Competition in the Digital Sector in Jeopardy Unless Critical Oversight Changes are Made

With the Senate considering the American Innovation and Choice Online Act, and taking up some of the most pressing competition policy issues in the digital sector, CFA published an Issue Brief outlining the principles that should guide all efforts to reboot and recalibrate competition policy.

 “CFA believes that the bill strikes the right balance in the effort to restore decentralized, competitive markets in the digital sector and throughout the economy,” said Dr. Mark Cooper, CFA’s Director of Research and author of the Issue Brief. “The dynamic economy that the uniquely American commitment to guardrails and guidance provided by antitrust and regulation requires aggressive, but disciplined action to reverse the mistakes of the past four decades.”

The Brief outlined the rapidly moving changes in the oversight of competition policy, and pointed out that antitrust enforcement has proven “ineffective for addressing America’s growing monopoly problem.” Cooper added that “a great deal of “unsound” precedent must be overcome, and that is where legislation may be necessary to recalibrate the practice of competition policy.”

The Brief listed various ways to rebalance competition policy without abandoning fundamental principles, including:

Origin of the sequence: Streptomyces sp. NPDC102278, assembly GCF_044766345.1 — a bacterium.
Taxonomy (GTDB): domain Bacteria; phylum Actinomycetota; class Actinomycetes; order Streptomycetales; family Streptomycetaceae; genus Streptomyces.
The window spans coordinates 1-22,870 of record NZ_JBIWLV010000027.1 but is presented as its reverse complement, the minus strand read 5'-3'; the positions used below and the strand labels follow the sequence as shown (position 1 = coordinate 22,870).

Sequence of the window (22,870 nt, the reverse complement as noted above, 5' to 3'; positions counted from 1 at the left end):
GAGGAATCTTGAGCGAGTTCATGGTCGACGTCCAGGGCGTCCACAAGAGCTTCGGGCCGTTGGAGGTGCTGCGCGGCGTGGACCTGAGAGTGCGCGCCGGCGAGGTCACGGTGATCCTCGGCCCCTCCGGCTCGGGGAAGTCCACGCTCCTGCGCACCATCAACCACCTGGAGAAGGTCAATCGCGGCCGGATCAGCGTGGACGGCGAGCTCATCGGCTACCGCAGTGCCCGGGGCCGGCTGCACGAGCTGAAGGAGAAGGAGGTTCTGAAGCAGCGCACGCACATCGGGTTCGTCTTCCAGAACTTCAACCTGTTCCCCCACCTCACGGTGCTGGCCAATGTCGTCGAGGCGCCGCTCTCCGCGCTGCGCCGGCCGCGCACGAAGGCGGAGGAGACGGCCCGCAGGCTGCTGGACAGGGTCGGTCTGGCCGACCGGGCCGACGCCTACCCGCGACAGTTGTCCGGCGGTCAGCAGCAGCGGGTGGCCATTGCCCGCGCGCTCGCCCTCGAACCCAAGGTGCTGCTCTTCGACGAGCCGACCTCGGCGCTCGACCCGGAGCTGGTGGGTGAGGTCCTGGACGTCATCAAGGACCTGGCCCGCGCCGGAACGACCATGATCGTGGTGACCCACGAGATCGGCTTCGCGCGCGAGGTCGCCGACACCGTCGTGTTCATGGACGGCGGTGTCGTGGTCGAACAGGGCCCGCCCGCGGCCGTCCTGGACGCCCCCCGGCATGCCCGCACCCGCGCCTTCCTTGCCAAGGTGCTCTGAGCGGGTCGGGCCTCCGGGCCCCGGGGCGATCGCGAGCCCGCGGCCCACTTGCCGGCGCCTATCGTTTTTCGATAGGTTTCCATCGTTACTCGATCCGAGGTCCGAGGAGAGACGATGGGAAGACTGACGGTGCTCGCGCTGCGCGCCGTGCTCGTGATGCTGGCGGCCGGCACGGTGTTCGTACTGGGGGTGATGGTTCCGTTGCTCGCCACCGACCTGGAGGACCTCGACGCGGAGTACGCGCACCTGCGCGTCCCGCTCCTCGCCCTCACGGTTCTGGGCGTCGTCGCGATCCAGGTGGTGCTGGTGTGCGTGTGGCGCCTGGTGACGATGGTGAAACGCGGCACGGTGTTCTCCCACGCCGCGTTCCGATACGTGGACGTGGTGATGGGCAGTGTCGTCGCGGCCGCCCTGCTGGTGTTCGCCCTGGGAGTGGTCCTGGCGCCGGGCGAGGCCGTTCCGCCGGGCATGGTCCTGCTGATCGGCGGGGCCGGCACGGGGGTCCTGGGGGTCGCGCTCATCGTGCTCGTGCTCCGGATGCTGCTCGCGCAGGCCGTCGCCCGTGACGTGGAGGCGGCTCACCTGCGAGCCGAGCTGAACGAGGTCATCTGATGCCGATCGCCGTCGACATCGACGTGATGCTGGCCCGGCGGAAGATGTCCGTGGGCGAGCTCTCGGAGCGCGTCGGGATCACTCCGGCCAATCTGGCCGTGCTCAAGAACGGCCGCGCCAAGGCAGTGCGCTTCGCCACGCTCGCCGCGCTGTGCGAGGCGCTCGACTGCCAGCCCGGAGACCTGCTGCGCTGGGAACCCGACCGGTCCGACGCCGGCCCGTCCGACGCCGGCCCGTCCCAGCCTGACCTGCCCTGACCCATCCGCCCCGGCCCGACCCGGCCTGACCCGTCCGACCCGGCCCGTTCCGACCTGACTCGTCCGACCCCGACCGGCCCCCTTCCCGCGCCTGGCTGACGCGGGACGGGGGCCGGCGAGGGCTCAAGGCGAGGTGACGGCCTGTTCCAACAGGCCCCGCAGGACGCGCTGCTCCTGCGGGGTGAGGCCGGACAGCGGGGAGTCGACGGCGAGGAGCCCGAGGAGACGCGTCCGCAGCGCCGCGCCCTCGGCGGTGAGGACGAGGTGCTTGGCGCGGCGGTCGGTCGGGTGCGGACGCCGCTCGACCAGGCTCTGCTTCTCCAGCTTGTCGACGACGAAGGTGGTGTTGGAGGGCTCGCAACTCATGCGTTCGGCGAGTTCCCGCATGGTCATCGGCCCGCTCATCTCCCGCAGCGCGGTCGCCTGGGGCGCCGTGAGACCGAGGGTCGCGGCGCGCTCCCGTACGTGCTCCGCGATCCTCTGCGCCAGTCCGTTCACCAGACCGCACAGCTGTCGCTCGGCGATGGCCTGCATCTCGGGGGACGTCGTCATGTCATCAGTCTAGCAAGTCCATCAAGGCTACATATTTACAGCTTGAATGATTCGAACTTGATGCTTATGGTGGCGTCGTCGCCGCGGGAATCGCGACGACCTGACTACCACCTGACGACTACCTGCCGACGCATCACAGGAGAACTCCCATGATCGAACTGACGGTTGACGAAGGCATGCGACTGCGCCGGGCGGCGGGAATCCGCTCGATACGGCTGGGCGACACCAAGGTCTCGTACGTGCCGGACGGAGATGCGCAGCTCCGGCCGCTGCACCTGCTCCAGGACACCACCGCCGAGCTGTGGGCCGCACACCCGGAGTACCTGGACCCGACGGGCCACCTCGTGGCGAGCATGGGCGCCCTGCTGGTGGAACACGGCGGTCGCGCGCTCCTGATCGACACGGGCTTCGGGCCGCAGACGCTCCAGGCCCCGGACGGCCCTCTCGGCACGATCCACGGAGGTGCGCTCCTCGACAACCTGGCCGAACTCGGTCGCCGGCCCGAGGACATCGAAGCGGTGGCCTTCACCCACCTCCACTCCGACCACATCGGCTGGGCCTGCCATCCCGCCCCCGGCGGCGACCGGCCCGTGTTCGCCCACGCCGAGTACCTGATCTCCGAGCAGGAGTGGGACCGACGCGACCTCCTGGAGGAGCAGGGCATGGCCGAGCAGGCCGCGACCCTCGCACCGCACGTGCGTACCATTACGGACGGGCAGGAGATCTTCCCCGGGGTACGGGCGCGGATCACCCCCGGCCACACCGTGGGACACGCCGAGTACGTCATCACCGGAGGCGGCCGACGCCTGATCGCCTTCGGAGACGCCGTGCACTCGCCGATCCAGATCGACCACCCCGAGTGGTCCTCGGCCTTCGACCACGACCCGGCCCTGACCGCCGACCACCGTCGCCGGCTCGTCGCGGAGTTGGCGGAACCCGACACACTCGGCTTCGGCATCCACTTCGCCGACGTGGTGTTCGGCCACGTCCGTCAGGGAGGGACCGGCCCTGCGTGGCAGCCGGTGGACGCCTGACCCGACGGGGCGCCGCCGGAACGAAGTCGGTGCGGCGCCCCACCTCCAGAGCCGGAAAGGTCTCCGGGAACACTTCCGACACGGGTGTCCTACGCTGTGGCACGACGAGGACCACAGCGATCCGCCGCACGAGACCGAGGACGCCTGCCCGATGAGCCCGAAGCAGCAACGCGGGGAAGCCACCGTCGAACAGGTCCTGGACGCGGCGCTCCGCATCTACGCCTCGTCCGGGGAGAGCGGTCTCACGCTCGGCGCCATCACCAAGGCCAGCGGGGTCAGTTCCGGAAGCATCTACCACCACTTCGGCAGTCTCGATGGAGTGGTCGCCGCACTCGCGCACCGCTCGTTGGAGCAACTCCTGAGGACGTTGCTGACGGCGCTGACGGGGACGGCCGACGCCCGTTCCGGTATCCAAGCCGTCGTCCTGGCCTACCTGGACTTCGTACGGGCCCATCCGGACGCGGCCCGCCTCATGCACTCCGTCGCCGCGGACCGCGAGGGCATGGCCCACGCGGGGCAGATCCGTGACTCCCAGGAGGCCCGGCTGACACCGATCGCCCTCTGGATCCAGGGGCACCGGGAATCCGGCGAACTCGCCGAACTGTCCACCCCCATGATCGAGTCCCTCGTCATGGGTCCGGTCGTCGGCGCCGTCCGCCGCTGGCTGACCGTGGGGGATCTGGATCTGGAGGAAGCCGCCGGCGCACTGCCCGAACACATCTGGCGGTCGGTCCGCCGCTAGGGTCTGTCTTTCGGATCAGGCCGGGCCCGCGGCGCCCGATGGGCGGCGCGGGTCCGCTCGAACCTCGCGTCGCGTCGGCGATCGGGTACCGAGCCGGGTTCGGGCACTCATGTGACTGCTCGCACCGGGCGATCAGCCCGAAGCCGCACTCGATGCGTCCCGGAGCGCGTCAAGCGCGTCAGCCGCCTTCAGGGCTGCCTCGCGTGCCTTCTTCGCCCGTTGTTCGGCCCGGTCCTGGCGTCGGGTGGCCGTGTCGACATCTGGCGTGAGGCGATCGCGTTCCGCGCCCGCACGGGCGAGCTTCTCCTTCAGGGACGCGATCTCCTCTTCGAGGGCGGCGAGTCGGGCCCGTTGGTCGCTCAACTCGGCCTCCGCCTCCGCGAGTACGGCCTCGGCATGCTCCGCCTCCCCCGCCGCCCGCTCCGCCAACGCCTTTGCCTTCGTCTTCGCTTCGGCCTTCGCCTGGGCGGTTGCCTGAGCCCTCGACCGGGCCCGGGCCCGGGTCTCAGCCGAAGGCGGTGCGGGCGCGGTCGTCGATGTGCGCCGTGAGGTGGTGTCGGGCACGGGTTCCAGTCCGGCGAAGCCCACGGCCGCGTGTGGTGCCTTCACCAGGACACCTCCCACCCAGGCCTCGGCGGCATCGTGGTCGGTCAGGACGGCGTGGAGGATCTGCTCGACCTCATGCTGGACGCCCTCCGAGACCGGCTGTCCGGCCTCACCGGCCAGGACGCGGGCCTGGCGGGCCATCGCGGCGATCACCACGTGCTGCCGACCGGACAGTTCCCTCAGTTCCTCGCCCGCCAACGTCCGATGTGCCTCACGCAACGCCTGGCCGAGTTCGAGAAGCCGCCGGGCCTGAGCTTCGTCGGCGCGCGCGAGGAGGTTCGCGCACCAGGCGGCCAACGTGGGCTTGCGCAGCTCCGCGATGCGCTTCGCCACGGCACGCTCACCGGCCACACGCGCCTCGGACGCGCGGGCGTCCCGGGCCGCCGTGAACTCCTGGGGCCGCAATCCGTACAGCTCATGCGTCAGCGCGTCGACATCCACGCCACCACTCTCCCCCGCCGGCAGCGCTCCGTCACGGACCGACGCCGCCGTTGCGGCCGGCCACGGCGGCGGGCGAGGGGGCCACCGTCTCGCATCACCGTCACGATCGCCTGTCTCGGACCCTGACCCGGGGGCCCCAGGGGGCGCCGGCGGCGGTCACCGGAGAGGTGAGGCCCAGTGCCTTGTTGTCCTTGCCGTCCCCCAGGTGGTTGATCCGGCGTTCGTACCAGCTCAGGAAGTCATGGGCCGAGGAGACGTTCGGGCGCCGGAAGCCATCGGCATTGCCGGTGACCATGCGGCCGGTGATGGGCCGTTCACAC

• shifting burdens of proof,
  • adopting narrow definitions of relevant markets,
  • adopting broad definitions of harm,
  • focusing on competition and inequality,
  • resurrecting structural solutions,
  • putting efficiency and consumer welfare in its proper, long-term place by including quality, consumer choice, and innovation, and
  • directing courts to place competition at the center of antitrust policy,
    • to stop giving dominant firms the “benefit of the doubt,” and
    • to treat anticompetitive conduct as the serious threat to consumer interests that it is.

“The big digital platforms are rightly the central focus at present because they have become so important, and because they have been allowed to get away with so much consumer harm,” Cooper said, “but ultimately the entire economy is afflicted by a market power problem that should be addressed.”

Survey Shows Californians Are Still Unaware of Privacy Rights Afforded by the CCPA